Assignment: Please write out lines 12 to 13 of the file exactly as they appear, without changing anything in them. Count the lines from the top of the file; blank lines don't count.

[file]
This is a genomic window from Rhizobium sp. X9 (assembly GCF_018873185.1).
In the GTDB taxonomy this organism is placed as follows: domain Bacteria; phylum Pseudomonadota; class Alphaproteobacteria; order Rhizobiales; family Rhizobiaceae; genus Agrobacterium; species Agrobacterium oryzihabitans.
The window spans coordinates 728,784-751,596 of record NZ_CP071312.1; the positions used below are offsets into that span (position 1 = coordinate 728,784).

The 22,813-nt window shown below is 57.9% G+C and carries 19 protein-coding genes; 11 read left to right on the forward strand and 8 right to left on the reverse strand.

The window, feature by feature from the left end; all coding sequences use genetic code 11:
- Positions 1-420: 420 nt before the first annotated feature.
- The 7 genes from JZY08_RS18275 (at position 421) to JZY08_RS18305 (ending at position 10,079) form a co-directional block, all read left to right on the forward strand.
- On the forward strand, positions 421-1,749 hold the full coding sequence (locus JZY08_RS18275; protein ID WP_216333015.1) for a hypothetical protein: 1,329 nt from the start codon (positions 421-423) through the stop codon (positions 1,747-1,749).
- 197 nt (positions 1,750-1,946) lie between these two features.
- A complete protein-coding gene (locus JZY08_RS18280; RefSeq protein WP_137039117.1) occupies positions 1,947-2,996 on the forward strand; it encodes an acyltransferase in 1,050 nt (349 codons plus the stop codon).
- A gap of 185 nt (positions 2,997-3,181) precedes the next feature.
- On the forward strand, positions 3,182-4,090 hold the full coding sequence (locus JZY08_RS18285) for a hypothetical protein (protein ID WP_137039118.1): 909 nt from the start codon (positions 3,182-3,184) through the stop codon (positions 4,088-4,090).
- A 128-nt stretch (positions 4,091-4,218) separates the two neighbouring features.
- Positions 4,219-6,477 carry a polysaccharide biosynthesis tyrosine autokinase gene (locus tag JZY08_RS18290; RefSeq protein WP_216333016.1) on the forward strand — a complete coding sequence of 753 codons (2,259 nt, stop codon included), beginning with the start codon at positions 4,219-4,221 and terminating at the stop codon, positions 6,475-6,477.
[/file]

- On the forward strand, positions 3,182-4,090 hold the full coding sequence (locus JZY08_RS18285) for a hypothetical protein (protein ID WP_137039118.1): 909 nt from the start codon (positions 3,182-3,184) through the stop codon (positions 4,088-4,090).
- A 128-nt stretch (positions 4,091-4,218) separates the two neighbouring features.